44. Hi Ohad,
    Any thoughts on CYTR and their soft sarcoma update this week? Huge move this week on Phase IIb interim data.

  45. Care – Regarding CLVS vs. AZN. I think it’s safe to say both drugs look active in T790M NSCLC even though it’s hard to predict the eventual clinical profiles of each drug. To me, the fact CLVS’ recruit patients only immediately after progression on Tarceva (or other EGFR inhibitor) makes their case more compelling. In addition, CLVS’ compound might be more wild type EGFR sparing based on some rast AZN reported.
    Wit respect to PD-1, I don’t view them as a threat to EGFR inhibitors as I believe the vast majority of EGFR mutated cases will be treated with EGFR inhibitors, let alone patients with a documented T790M mutation. Combination of the two classes of drugs is very likely down the road (no overlapping toxicities).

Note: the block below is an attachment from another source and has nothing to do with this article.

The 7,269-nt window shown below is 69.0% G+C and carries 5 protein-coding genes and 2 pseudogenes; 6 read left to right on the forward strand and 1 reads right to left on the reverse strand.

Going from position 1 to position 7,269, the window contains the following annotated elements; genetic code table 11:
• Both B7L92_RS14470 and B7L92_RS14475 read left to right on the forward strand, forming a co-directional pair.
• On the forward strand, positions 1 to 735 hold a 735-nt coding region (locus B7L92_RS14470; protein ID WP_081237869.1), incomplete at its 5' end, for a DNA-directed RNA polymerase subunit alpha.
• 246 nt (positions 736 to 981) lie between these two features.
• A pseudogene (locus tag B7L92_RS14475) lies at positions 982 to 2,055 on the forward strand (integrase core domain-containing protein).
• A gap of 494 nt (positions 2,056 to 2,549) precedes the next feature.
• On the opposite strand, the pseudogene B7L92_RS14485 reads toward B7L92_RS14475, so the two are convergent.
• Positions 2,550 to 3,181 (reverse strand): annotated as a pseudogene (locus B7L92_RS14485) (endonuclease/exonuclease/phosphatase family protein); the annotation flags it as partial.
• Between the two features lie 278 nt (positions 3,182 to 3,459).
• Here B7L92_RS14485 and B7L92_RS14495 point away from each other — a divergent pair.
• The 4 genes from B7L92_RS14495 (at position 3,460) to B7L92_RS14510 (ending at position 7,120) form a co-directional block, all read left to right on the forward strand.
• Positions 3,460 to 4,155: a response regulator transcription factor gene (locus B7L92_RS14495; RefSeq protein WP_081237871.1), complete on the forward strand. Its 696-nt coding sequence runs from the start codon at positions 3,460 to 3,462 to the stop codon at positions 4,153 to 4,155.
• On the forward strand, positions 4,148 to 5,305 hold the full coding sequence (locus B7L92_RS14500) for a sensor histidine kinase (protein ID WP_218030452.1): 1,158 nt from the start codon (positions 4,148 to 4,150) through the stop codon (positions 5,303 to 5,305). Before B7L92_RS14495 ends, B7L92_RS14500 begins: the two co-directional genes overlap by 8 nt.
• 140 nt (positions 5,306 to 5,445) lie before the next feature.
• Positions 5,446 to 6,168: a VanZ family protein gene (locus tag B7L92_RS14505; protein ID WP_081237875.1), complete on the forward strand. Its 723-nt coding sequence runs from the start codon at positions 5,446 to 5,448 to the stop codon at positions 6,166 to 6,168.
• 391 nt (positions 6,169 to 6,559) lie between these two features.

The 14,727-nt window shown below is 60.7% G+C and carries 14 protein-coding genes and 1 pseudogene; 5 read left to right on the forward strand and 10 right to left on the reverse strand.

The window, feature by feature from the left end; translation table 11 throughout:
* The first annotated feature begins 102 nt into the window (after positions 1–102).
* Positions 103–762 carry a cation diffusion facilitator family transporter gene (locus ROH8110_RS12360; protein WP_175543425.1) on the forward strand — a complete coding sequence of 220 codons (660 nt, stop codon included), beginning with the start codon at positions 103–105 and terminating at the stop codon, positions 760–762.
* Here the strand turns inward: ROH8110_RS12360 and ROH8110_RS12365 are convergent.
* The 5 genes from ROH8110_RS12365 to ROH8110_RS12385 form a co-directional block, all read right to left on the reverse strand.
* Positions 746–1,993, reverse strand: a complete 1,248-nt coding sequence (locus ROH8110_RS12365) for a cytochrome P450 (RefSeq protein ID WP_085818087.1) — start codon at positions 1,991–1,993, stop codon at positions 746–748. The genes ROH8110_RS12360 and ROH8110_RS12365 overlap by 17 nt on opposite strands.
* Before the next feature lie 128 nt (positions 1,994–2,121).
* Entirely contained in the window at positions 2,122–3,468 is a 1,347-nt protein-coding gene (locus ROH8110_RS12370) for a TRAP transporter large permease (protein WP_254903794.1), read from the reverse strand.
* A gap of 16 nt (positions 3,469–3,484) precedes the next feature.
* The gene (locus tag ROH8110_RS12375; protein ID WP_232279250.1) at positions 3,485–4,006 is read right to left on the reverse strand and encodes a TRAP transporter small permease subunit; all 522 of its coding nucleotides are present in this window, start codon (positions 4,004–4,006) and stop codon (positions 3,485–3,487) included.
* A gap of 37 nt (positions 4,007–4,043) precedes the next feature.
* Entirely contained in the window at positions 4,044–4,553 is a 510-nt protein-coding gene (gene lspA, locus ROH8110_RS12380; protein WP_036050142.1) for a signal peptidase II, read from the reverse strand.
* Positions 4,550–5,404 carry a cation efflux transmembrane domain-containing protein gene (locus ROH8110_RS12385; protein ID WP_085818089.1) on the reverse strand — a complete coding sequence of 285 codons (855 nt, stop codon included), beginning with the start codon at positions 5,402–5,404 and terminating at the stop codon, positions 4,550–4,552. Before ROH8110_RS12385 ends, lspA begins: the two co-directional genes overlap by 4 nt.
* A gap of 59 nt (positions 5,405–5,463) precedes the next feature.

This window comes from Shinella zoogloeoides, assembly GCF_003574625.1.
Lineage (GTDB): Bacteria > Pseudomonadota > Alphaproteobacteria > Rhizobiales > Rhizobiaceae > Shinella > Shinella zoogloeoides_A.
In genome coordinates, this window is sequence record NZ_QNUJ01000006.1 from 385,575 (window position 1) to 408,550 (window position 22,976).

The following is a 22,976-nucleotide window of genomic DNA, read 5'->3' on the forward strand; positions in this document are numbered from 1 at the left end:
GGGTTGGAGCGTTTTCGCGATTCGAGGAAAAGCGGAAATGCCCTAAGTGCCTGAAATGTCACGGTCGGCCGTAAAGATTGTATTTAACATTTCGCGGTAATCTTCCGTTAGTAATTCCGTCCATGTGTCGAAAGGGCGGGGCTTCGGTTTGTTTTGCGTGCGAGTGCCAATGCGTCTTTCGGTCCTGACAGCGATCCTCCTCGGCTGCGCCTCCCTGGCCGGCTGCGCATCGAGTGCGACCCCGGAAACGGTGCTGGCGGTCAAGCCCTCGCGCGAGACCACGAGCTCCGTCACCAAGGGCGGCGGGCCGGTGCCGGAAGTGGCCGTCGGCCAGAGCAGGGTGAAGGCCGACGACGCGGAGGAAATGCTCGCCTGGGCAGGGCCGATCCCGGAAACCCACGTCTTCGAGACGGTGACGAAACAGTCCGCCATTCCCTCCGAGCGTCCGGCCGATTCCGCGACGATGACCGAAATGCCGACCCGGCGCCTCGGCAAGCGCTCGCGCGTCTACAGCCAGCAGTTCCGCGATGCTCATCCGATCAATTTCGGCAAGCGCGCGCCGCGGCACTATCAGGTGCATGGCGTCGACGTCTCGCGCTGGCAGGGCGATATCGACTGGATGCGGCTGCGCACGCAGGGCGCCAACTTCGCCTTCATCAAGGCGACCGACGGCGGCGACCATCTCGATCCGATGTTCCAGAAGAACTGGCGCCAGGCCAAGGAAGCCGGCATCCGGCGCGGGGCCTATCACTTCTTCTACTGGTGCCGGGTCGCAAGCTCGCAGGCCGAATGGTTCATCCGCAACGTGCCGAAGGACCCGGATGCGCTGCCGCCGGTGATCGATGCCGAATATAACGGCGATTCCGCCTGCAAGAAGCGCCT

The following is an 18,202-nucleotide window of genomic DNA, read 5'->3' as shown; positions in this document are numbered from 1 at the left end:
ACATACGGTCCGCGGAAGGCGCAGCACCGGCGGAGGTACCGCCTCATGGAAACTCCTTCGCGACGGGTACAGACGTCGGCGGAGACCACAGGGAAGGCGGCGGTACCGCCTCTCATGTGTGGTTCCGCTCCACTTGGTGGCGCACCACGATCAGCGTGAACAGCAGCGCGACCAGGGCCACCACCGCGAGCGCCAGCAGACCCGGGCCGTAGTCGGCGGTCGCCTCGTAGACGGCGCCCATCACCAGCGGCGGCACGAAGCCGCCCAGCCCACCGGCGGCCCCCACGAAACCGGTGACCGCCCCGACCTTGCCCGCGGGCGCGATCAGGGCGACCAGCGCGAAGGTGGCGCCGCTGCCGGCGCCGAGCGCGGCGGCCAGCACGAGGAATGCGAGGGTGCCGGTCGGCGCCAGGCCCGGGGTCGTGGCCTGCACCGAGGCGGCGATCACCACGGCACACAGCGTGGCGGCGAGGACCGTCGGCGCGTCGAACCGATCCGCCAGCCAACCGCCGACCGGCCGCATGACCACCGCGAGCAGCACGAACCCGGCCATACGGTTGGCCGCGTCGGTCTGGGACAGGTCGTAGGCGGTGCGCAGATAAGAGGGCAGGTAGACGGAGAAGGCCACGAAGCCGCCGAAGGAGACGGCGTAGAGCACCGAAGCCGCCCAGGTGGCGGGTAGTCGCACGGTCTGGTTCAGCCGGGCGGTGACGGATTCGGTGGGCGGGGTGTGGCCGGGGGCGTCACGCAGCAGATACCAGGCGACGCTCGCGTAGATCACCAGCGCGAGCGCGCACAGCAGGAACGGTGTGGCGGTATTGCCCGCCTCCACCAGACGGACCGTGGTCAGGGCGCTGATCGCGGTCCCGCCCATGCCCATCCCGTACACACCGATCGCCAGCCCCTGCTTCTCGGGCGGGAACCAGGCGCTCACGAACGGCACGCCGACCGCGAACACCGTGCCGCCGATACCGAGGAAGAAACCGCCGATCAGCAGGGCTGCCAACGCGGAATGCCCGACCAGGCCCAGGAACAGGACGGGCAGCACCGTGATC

Alex – I think they have great scientific background, a compelling story but a very limited clinical package. I still can’t get the biologic rationale for selecting patients based on merlin levels…

    andre – Yes I did but still haven’t made up my mind yet. There’s definitely something there but how strong it is, I don’t know.

    Jeff – Haven’t looked at the data thoroughly. Numbers look good but based on ZIOP’s case, I would be cautious, soft tissue sarcoma is a very heterogeneous indication.